Chicago Sun-Times
Tuning in with Thomas Conner

Monsters of Folk, "Monsters of Folk" (Shangri-La) [2 OUT OF 4 STARS]

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Throughout rock history, one of the rarest entities is the supergroup that succeeds at being more than the sum of its celebrated parts, and it doesn't help that this one--comprised of Conor Oberst and Mike Mogis of emo heroes Bright Eyes, M. Ward of M. Ward and She & Him and Yim Yames (a.k.a. Jim James) of My Morning Jacket--has one of the goofiest names of any of them, reportedly bestowed upon the hipster heroes by a roadie.

The casual spontaneity that may have characterized these musicians' original hootenanny-like collaborations in 2004 is replaced by necessity with a more formal, hence joyless approach on their first studio album. Yet while there are scattered moments of Crosby, Stills, Nash & Young-style cohesion--with Ward in the role of Neil Young, contributing the strongest songs made even better by the others' vocal contributions--these are far outnumbered by weaker toss-offs (with Oberst's "Man Named Truth" standing as the nadir) which gain nothing from the assembled star power.

Faced with a song that pretentious and abysmal, you'd think one of Oberst's fellow songwriters would have suggested canning the tune. But if the monsters stayed mum about the more lackluster fare presented for this disc because they were over-awed by one another's talents, they've given us few reasons to be similarly impressed.

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3 Comments

Can someone explain to me the genius of Connor Oberst? I find him punishing to listen to. I tried to give him a chance and have purchased two bright eye’s CD’s (lifted… and I’m Wide Awake…). Neither does anything positive for me. I did not like either disc when I got them, but I know my listening tastes change over time and occasionally I try to listen to them again. But it never clicks, in fact I find myself getting angry listening to these, angry for wasting the money and angry that I know how bad they sound yet I put them on anyway. So please explain why I should like him or why he is good. If it is a matter of the lyrics, I don’t get it, they are mundane and uninspiring. Is it the music? If it is maybe I need my hearing checked out.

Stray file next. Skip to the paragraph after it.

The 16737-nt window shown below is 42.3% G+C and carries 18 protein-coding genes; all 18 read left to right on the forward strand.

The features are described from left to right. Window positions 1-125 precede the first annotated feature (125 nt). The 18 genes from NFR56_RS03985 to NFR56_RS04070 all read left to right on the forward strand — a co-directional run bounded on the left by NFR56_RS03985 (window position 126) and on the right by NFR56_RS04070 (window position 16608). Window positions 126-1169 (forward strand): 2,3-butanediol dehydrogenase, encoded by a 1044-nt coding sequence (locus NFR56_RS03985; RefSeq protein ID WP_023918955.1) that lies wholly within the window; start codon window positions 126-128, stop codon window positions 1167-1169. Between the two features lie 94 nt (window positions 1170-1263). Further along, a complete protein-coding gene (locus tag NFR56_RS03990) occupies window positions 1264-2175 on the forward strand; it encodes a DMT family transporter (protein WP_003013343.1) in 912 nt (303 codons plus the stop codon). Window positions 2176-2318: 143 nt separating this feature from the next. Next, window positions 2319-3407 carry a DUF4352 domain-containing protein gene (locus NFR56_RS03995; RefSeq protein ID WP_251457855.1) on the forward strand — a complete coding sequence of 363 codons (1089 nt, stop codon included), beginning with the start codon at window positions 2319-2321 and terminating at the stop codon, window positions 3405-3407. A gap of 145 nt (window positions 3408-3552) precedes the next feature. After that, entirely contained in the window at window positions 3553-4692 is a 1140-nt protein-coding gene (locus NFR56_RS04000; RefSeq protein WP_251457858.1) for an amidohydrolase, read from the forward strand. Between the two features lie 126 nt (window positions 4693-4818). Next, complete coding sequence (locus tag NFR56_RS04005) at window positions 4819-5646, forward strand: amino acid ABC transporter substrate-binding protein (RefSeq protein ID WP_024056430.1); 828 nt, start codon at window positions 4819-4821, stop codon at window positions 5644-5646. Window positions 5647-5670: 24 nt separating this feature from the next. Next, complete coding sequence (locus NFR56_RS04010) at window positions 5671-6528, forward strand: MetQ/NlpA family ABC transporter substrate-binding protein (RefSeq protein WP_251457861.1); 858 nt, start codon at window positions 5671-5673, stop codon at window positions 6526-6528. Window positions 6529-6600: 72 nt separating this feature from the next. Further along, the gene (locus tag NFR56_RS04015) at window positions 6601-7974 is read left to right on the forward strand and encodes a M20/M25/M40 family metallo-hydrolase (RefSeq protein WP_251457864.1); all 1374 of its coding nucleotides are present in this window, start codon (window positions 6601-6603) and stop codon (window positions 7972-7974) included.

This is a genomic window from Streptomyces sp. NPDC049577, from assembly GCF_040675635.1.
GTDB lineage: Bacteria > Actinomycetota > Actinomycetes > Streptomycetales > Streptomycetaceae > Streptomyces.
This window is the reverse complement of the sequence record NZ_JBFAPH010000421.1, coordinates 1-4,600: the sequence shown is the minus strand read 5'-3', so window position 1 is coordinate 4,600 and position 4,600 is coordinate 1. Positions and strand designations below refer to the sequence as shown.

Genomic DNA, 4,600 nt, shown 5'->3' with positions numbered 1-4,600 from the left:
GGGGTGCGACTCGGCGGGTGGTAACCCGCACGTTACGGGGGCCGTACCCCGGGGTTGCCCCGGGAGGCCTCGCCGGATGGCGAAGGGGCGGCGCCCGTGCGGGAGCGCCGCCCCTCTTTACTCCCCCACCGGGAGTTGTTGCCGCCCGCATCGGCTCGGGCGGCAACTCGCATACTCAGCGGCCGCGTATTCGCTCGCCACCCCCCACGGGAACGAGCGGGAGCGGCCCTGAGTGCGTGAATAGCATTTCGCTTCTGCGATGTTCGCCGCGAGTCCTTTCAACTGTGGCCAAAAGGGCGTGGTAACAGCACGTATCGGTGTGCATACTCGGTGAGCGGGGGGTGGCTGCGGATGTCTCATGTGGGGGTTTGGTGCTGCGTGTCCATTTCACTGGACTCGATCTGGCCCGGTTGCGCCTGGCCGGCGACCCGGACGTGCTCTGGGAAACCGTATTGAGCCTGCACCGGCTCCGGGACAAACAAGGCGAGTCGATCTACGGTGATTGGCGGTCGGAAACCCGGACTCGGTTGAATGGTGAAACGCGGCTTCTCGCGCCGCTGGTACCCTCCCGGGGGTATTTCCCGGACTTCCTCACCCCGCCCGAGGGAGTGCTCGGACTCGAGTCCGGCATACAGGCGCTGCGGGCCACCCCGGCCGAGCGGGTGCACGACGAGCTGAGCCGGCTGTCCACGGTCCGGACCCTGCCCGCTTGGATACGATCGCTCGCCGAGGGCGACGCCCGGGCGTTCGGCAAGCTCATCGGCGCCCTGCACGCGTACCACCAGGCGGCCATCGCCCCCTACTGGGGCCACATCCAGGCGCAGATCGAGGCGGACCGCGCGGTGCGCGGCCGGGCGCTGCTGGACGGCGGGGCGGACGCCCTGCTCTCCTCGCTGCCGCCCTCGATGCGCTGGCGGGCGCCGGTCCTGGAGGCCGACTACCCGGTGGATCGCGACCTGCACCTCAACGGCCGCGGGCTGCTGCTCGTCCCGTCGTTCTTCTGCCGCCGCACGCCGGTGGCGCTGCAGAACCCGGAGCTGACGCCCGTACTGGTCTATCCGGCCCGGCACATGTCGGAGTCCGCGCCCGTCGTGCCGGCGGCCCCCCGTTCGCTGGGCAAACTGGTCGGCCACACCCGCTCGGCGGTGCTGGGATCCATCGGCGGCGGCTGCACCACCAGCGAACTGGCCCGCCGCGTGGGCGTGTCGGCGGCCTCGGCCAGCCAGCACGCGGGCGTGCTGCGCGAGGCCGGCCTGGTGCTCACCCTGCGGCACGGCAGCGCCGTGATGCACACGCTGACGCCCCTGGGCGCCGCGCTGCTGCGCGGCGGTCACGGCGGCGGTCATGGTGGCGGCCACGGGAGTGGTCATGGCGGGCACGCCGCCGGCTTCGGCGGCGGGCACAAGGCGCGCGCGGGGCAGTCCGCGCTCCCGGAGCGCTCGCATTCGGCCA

@ Mark -

There's really no reason for you to like Conor Oberst if you don't like the music he plays. And if you don't like the music, why in the hell would you waste your money buying it? Listen to it on Rhapsody before you buy it and make your decision then.

As for me, I'm quite lukewarm to him. I really liked his first solo record, but the new one's garbage. I like about half of Wide Awake, although I'd still contend that "First Day of My Life," despite its pretension and preciousness, is a really lovely song and worth the price of admission alone. Oberst's problem, in my opinion, is that, like so many hipster buzz artists, he's started buying into his own hype. He has a knack for writing catchy melodies (the afore-mentioned tune and "I Don't Wanna Die (in a hospital)" standing foremost among them), but I absolutely agree with you on his lyrics. Again, that's not always the rule, but his best contributions come melody-wise, and even that is up-and-down with the artist.

I guess what I'm trying to say is that, while I don't agree wholly with your Oberst assessment, he is insanely overrated by the hipster crowd. But really, don't waste your time and money if you already don't like him, 'cause I don't think he's going to change much. If you're looking for something folky that sounds completely different, you'd be better off ponying up the dough for the second Bishop Allen full-length or latter-day Gorky's Zygotic Mynci records.

I don't waste my money on him any more. I picked up the two CD's I have at about the same time for very low prices, thinking that even if overratted it can't be that overratted and I had purchased a bargain. That being said I usually test out a few songs before I buy, but not in this case. Oh well.

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This page contains a single entry by Jim DeRogatis published on September 25, 2009 9:43 AM.

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